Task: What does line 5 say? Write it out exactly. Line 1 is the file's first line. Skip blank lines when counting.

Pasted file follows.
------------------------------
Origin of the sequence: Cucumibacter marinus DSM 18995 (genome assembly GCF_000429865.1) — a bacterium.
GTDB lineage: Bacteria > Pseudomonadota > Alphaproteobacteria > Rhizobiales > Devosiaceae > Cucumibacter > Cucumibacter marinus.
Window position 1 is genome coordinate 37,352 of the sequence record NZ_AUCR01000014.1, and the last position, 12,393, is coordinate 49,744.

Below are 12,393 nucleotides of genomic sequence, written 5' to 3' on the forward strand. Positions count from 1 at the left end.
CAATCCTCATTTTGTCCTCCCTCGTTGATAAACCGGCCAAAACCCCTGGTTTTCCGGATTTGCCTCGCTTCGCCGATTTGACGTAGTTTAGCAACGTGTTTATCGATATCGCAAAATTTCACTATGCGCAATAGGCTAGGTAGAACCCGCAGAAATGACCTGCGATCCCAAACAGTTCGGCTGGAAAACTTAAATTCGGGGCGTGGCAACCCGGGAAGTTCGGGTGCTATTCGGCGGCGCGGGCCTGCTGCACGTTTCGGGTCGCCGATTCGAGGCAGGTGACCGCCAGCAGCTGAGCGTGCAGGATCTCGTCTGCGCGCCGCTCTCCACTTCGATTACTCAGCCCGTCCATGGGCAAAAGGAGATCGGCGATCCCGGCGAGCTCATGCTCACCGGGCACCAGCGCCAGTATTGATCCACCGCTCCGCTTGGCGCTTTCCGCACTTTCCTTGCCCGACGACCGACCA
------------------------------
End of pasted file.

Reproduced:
CAATCCTCATTTTGTCCTCCCTCGTTGATAAACCGGCCAAAACCCCTGGTTTTCCGGATTTGCCTCGCTTCGCCGATTTGACGTAGTTTAGCAACGTGTTTATCGATATCGCAAAATTTCACTATGCGCAATAGGCTAGGTAGAACCCGCAGAAATGACCTGCGATCCCAAACAGTTCGGCTGGAAAACTTAAATTCGGGGCGTGGCAACCCGGGAAGTTCGGGTGCTATTCGGCGGCGCGGGCCTGCTGCACGTTTCGGGTCGCCGATTCGAGGCAGGTGACCGCCAGCAGCTGAGCGTGCAGGATCTCGTCTGCGCGCCGCTCTCCACTTCGATTACTCAGCCCGTCCATGGGCAAAAGGAGATCGGCGATCCCGGCGAGCTCATGCTCACCGGGCACCAGCGCCAGTATTGATCCACCGCTCCGCTTGGCGCTTTCCGCACTTTCCTTGCCCGACGACCGACCA